Opinion: Morning Editorial Report

All the day’s Opinion headlines.PREVIEWSUBSCRIBE

And yet, as if to demonstrate their imperviousness to any doubt, Mr. McAuliffe’s allies sent voters to the polls this week with a final note clanging in their ears: the now-admitted employment of fellow Democrats to masquerade as white-supremacist supporters of his Republican opponent, Glenn Youngkin, who nonetheless secured the victory in Tuesday’s race.

Mr. McAuliffe had to disavow this too, but not before his staff were shown to have busily promoted the canard with their tweets.

During a recent four-day media bubble over a Washington Post op-ed, I posed the obvious rejoinder: What about the “threat to democracy” from Mr. Trump’s opponents if, instead of losing, he should win in 2024? The most dispiriting answer was from the Brookings Institution’s Fiona Hill, still trying to live down her service in the Trump White House while peddling a book recasting herself as a diversity hero (she’s from England). To a Politico reporter, Ms. Hill insisted: “If he makes a successful return to the presidency in 2024, democracy’s done.”


Even allowing for ninnyism in search of clicks, how is this not a justification for violence if the election doesn’t turn out the way Democrats want?

The country could stand in such times to hear from a president who is a grown-up. Moderate is not a synonym for weak; a moderate has to face down his own party’s recalcitrants as well as the opposition. But in Mr. Biden’s case it has been a synonym for weak and even something more than weak. The singular moment, for my money, was his rewarding with the vice presidency the rival who implied on national TV he was a racist. This followed his choice to begin his campaign with a demonstrable lie about what Donald Trump said after Charlottesville; it followed his habit of invoking neo-Nazis with “neck veins bulging” so robotically that even supporters lifted their eyebrows.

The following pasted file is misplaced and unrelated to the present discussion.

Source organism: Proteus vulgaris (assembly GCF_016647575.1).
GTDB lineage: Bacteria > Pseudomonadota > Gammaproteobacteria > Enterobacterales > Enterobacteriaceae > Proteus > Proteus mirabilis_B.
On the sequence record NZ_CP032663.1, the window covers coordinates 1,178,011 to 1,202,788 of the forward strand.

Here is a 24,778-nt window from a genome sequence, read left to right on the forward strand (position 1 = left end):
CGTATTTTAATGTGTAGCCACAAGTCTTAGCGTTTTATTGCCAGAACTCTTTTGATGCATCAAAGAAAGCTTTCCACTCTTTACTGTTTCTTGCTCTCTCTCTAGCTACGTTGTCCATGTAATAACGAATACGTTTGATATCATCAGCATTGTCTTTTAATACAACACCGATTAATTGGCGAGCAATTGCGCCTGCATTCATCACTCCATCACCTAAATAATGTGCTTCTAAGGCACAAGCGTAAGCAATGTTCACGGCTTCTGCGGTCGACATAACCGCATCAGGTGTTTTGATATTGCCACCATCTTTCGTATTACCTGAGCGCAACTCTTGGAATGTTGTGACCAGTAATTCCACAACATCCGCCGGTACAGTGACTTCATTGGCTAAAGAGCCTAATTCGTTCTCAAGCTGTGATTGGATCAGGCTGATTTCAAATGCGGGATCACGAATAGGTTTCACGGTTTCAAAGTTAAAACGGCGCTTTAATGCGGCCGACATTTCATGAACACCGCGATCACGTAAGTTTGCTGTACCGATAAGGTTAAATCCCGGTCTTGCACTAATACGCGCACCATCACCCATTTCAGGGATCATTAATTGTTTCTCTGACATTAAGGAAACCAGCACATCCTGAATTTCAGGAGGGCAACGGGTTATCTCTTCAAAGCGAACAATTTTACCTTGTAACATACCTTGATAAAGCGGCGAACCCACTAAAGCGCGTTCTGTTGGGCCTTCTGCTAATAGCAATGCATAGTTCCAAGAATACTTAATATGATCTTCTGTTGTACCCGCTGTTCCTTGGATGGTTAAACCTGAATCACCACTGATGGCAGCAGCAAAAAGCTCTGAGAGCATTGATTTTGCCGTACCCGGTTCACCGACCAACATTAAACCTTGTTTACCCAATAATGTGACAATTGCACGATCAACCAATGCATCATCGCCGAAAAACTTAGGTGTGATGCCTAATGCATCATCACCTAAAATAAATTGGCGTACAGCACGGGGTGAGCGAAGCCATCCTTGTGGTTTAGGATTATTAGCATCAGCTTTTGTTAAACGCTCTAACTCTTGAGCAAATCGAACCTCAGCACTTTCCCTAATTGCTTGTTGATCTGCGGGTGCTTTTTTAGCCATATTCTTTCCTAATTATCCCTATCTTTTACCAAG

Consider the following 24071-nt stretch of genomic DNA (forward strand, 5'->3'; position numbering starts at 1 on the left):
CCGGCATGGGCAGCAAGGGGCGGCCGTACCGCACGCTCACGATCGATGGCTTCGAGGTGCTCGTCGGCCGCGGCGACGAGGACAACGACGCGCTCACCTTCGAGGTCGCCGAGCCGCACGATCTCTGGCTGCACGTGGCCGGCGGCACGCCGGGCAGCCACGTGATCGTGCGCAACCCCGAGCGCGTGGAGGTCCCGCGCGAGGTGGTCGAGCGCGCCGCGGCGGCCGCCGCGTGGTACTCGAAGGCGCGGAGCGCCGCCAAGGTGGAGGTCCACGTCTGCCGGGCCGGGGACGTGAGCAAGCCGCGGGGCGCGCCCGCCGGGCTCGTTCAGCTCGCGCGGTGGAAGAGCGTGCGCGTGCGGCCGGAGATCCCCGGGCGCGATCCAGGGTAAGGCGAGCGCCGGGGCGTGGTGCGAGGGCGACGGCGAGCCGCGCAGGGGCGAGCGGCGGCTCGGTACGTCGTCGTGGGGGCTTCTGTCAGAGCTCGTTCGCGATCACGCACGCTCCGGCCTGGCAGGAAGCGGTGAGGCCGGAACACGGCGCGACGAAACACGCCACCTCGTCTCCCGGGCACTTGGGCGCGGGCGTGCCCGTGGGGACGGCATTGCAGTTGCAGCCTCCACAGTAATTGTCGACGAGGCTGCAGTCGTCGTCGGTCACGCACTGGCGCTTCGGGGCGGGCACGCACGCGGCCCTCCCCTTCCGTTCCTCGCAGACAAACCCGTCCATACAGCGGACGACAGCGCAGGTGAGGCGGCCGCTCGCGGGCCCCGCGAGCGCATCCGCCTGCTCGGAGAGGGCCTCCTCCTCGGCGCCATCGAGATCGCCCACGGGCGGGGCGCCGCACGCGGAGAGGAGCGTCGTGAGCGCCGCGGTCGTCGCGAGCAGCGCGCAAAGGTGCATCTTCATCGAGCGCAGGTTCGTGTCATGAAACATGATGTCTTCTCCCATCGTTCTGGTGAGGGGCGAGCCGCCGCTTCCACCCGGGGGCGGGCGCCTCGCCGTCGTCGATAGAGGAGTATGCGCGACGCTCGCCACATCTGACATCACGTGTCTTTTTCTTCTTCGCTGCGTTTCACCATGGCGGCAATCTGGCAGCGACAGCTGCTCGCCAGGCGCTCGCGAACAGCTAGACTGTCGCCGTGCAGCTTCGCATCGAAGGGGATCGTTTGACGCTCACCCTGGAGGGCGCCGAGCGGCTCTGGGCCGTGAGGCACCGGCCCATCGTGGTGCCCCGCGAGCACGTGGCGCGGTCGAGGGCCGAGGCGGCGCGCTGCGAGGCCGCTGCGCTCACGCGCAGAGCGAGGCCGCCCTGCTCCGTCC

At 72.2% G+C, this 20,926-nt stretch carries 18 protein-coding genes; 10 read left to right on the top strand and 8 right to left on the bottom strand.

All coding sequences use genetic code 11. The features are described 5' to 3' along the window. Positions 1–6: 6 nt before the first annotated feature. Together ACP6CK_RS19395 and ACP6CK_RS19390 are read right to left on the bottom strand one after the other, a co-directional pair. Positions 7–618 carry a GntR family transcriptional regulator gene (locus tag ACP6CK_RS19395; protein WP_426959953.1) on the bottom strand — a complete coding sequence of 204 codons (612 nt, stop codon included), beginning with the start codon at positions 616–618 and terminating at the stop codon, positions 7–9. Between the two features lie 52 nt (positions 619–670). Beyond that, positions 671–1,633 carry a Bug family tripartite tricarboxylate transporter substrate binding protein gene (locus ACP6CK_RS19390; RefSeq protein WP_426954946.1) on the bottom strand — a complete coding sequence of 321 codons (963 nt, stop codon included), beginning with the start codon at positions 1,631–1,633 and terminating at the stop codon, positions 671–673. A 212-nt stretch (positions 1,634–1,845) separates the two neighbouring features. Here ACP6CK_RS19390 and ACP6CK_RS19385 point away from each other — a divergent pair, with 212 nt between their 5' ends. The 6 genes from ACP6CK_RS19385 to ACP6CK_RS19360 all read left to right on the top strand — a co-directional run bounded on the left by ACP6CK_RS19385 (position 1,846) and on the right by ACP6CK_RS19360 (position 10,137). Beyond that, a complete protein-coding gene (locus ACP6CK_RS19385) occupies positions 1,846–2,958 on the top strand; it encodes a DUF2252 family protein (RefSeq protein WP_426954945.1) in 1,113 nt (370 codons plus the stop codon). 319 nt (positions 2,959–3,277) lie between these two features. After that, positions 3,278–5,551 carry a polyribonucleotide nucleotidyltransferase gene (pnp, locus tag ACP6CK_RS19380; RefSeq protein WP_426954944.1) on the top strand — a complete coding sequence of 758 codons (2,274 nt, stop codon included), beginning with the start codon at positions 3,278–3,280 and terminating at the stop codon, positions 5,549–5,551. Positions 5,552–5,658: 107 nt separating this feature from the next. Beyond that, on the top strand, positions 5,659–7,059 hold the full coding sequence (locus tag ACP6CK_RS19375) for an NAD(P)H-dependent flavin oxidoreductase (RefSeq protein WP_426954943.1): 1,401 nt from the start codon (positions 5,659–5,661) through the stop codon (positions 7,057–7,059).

The pattern has started to become a little too telling. You can do worse than read one of the Hunter Biden text exchanges unearthed by the New York Post. It is terrible in its symbolism. In a lengthy tirade, Hunter blames his father, who has yet to commit to running for the presidency, as if he is responsible for media stories about the son’s drug abuse, influence peddling and philandering. “If you don’t run I’ll never have a chance at redemption,” Hunter berates the future president.

This, from a middle-aged son whose every hope and expectation in life has depended on his father climbing the greasy pole so Hunter can cash in.

And Mr. Biden’s answer? Along with a stream of appeasing, innocuous words, a plea that he’s “positive” that his text messages are a “target.”

OK, millions of Americans know what it is to have manipulative, narcissistic, substance-abusing family member, but still Mr. Biden the president is hard to distinguish from the father seen in the texts, aka the perpetual blackmail victim.

He was elected with a clear mandate for middle-of-the-road leadership but can’t seem to impose his will on anybody. In his worst moments, he has lost sight of his natural place in the conversation and even who he is, while trying to compensate by aping the attitudes and slogans of people whose agenda he doesn’t really grasp. If Hillary Clinton adopted the losing strategy for Democrats of vilifying large chunks of the electorate, Mr. Biden seems to have internalized the bully who he thinks is always out there ready to call him a racist deplorable at the drop of a hat.

Copyright ©2021 Dow Jones & Company, Inc. All Rights Reserved. 87990cbe856818d5eddac44c7b1cdeb8

Appeared in the November 3, 2021, print edition as ‘Dems Can Retire the White Sheets.’SHOW CONVERSATION(713)

MAIN STREETOpinion | Terry McAuliffe’s Panic AttacksUPWARD MOBILITYOpinion | Can Eric Adams Hal

Leave a Reply

Please log in using one of these methods to post your comment: Logo

You are commenting using your account. Log Out /  Change )

Facebook photo

You are commenting using your Facebook account. Log Out /  Change )

Connecting to %s